Low cost uncooled microbolometer arrays for 10 micron imaging

Working in collaboration with the ARI astro-ecology group, joint PhD student Maisie Rashman is exploring the use of uncooled microbolometer arrays for mid-IR imaging both animals on the ground and celestial sources in space.  This is the first time this technology has been applied to astronomical imaging, and aims to allow access to a currently poorly resourced wavelength range with smaller telescopes. 

MOPTOP - an optimised optical polarimeter

The STFC funded MOPTOP project takes a number of already novel aspects from the RINGO series of polarimeters (a fast rotating element to allow high time resolution; the use of fast readout, very low noise cameras allowing a unique, post data acquisition, signal to noise ratio optimization; the use of dichroic mirrors to provide multi-wavelength capability) and adds a unique optical dual-camera configuration to minimize systematic errors and provide the highest possible sensitivity.  A single wavelength prototype will be fitted to the telescope in early 2019, with the full 3 band instrument scheduled by the end of the year.   

WEAVE - a new super-efficient spectrometer for the WHT

WEAVE is a wide field multi-object spectrograph for the William Herschel Telescope which will employ up to 1000 fibres, allowing astronomers to take spectra of many hundreds of objects simultaneously. The instrument is moving forward to first light in 2019. Mr Stuart Bates and Mr Chris Mottram are leading the STFC funded ARI effort to design, build and commissioning of two liquid-nitrogen-cooled cryostats for the instrument, each containing a pair of 6000x6000 pixel CCDs aligned to micron precision, along with the low noise readout electronics and controller software.

Some Previous Projects

RINGO3 polarimeter

The STFC-funded RINGO3 project builds on the success of the original RINGO and RINGO2 instruments in the field of Gamma Ray Burst polarimetry. Commissioned in 2013, RINGO3 provides multi-colour polarization light curves of the early optical emission from GRBs by using specially developed dichroic mirrors and three electron multiplying CCD cameras for simultaneous imaging.  Durng their PhD studies Doug Arnold and Helen Jermak led the instrument commissioning and testing and developed data reduction pipelines for the instrument.  Drs Arnold and Jermak now work on the New Robotic Telescope project.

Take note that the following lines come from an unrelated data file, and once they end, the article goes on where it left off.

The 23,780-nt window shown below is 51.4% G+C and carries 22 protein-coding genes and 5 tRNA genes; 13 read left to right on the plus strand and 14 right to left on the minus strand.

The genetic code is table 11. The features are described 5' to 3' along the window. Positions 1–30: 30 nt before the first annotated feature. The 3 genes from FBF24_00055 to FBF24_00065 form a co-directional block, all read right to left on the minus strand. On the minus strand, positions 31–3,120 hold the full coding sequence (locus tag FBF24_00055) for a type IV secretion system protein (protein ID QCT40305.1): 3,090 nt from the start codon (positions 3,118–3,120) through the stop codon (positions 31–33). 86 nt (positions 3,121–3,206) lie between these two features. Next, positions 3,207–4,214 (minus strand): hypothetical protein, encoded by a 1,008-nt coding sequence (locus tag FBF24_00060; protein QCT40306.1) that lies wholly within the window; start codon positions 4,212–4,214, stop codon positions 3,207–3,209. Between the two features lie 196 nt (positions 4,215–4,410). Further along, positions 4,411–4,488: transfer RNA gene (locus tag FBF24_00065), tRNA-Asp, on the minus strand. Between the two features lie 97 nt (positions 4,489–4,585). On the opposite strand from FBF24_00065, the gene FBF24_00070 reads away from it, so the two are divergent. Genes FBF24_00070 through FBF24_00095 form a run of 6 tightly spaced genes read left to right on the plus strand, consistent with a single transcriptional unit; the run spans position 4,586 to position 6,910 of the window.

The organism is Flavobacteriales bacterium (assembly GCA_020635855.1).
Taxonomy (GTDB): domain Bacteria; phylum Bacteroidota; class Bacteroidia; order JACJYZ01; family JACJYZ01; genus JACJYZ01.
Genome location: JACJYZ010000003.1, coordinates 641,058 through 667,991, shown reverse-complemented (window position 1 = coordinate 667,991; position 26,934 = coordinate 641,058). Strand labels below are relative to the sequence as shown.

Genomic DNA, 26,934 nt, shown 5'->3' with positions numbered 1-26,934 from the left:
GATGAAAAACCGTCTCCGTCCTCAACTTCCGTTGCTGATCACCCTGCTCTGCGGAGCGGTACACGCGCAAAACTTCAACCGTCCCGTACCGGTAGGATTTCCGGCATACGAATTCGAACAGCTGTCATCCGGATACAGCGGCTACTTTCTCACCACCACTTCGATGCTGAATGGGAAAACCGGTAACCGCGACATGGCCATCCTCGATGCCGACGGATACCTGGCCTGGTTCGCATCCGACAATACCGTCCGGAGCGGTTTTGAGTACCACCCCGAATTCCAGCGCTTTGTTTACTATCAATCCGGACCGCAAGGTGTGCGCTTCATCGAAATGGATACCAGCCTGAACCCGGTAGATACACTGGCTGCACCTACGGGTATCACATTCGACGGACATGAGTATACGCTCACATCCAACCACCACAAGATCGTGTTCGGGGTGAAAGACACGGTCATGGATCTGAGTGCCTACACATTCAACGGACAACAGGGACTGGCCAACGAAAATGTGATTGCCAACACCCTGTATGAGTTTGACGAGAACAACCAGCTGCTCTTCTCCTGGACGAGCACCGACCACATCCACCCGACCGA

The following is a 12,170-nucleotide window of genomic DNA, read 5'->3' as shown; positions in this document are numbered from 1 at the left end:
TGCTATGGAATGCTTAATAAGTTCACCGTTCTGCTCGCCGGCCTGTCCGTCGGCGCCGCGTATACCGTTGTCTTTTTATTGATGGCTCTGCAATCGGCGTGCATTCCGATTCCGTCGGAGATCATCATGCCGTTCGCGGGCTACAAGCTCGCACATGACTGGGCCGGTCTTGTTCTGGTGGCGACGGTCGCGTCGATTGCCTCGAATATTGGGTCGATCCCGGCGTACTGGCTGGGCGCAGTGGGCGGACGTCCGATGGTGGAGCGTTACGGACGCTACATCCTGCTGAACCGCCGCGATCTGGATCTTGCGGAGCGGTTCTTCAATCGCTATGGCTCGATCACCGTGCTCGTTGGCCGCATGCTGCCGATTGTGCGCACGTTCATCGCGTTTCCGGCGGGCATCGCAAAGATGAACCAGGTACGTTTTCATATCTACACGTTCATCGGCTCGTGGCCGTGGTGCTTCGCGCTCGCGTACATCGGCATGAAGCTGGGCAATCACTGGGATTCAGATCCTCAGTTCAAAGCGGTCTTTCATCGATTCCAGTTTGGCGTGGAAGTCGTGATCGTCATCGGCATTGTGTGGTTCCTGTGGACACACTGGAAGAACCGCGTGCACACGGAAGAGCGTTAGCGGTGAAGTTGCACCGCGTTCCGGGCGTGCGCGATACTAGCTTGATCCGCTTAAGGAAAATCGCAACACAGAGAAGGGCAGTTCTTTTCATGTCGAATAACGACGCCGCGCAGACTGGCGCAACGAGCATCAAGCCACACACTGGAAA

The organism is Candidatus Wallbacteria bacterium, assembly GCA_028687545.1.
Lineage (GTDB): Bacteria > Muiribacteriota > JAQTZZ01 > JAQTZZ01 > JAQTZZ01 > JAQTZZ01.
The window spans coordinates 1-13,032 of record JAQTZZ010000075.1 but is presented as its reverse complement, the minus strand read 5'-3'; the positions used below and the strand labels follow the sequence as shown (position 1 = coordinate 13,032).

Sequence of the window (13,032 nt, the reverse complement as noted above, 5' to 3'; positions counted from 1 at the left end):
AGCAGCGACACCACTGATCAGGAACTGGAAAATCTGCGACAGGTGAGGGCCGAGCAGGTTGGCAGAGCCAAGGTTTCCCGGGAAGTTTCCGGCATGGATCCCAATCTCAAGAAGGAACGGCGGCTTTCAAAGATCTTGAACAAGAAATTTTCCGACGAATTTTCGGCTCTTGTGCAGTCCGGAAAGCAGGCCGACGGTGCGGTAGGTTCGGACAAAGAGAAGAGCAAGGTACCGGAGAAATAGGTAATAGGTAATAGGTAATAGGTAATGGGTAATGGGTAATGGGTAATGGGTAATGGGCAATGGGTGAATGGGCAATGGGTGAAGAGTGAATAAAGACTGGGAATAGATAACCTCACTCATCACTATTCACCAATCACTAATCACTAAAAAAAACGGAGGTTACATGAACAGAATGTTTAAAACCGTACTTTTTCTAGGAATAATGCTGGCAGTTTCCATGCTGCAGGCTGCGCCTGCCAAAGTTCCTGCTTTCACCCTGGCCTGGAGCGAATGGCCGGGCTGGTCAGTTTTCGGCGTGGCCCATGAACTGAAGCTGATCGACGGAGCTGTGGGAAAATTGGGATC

Optical and near-IR imaging with IO:O and IO:I

Our optical imager IO:O, developed by members of the ARI instrumentation group, is very much the work-horse instrument on the LT. In early 2015, users of the telescope have seen the addition of its near-infrared counterpart, IO:I. Together these two instruments allow for the near-simultaneous imaging, photometry and monitoring of variables, transients and targets of opportunity in the optical and near-IR. A data reduction pipeline is in place and - as with all LT instruments - fully processed images are available to users within minutes of acquisition.

SPRAT and the classification of faint transients

To aid with the identification of faint transients, particularly novae and supernovae, a new high-throughput low-resolution optical spectrometer SPRAT has recently been installed on the LT. During his PhD Andrzej Piascik was central to the characterisation of this instrument used it to classify transients discovered by the GAIA space telescope.  Dr Piascik is now employed as an Instrument Scientist working on the new MOPTOP polarimeter.